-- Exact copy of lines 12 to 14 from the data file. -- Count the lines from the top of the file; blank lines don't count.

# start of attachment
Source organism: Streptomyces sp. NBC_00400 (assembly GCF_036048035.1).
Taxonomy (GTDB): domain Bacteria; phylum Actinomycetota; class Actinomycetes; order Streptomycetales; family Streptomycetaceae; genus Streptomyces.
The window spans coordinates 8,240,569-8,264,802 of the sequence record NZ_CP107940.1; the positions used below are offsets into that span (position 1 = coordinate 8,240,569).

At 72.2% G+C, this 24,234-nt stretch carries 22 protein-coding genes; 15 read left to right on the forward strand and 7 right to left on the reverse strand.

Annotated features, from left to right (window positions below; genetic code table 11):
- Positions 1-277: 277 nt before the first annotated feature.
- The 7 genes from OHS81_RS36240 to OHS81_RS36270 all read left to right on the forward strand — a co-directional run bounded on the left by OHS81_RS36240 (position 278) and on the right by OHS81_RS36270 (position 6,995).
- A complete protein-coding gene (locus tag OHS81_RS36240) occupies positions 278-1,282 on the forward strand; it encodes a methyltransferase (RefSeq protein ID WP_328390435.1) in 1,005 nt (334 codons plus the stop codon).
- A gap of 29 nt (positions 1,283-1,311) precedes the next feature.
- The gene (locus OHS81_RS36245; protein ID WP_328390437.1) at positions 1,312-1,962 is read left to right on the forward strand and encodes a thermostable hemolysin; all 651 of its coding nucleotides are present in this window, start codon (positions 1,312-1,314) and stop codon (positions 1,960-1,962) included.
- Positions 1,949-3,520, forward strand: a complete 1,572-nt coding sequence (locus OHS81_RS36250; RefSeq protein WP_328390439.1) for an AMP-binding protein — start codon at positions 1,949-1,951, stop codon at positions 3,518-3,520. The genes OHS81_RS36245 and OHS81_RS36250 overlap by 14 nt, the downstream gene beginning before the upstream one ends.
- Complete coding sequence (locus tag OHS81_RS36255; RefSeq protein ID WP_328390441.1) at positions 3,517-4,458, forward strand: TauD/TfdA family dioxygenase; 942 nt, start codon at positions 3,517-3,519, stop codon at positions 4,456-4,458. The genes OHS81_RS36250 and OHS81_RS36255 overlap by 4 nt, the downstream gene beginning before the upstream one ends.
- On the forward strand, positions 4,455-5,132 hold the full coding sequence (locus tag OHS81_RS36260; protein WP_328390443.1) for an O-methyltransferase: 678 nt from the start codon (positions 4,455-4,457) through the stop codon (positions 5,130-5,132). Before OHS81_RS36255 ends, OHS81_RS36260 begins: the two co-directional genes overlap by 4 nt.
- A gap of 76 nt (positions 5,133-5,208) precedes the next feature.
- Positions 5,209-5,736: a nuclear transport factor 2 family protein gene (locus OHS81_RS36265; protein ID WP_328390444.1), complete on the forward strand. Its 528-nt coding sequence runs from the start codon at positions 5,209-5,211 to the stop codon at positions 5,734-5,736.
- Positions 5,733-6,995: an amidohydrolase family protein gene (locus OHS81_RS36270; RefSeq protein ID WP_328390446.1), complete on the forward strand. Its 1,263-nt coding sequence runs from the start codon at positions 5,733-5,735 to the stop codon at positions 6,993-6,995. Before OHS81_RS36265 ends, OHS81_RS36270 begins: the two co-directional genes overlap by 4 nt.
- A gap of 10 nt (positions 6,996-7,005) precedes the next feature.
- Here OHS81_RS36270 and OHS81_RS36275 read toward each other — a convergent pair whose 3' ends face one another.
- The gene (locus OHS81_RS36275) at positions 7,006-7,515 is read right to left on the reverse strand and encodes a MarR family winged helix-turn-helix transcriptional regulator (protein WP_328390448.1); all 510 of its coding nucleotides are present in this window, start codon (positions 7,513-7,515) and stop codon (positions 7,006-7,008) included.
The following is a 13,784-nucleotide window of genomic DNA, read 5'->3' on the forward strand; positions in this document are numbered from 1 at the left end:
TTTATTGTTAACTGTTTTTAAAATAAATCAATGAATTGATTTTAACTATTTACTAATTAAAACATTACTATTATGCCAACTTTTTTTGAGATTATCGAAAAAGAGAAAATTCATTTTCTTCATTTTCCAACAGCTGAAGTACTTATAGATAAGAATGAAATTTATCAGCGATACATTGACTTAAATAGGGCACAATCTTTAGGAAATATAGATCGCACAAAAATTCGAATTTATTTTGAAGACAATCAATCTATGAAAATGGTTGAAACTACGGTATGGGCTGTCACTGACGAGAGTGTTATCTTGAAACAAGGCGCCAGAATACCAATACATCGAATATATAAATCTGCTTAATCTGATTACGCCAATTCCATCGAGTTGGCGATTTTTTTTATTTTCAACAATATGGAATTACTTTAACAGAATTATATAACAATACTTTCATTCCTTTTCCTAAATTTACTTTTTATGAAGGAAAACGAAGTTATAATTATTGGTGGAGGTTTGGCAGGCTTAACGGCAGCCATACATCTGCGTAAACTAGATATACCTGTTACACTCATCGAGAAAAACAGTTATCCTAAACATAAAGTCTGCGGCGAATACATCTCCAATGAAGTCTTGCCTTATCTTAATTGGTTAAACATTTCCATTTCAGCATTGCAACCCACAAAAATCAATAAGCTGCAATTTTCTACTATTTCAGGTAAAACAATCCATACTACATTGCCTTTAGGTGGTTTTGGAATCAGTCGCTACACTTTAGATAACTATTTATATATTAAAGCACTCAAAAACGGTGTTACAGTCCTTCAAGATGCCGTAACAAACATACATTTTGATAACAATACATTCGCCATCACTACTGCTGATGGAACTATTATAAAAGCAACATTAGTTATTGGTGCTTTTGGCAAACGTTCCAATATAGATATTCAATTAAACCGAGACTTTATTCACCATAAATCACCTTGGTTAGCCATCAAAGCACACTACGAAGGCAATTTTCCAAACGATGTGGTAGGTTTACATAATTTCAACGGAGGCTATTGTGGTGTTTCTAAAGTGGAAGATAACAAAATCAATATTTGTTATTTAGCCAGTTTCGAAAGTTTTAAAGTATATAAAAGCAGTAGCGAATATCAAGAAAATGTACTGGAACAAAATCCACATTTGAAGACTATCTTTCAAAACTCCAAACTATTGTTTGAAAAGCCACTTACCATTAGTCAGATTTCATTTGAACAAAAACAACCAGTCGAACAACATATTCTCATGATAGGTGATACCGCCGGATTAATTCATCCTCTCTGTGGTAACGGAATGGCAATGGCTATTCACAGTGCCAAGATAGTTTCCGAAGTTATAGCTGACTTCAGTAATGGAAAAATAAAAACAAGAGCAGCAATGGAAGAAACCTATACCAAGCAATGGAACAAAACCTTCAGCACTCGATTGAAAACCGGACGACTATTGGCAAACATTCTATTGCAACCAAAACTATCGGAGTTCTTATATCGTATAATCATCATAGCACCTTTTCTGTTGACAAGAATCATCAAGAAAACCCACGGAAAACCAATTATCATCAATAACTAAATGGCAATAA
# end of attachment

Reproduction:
- Complete coding sequence (locus tag OHS81_RS36255; RefSeq protein ID WP_328390441.1) at positions 3,517-4,458, forward strand: TauD/TfdA family dioxygenase; 942 nt, start codon at positions 3,517-3,519, stop codon at positions 4,456-4,458. The genes OHS81_RS36250 and OHS81_RS36255 overlap by 4 nt, the downstream gene beginning before the upstream one ends.
- On the forward strand, positions 4,455-5,132 hold the full coding sequence (locus tag OHS81_RS36260; protein WP_328390443.1) for an O-methyltransferase: 678 nt from the start codon (positions 4,455-4,457) through the stop codon (positions 5,130-5,132). Before OHS81_RS36255 ends, OHS81_RS36260 begins: the two co-directional genes overlap by 4 nt.
- A gap of 76 nt (positions 5,133-5,208) precedes the next feature.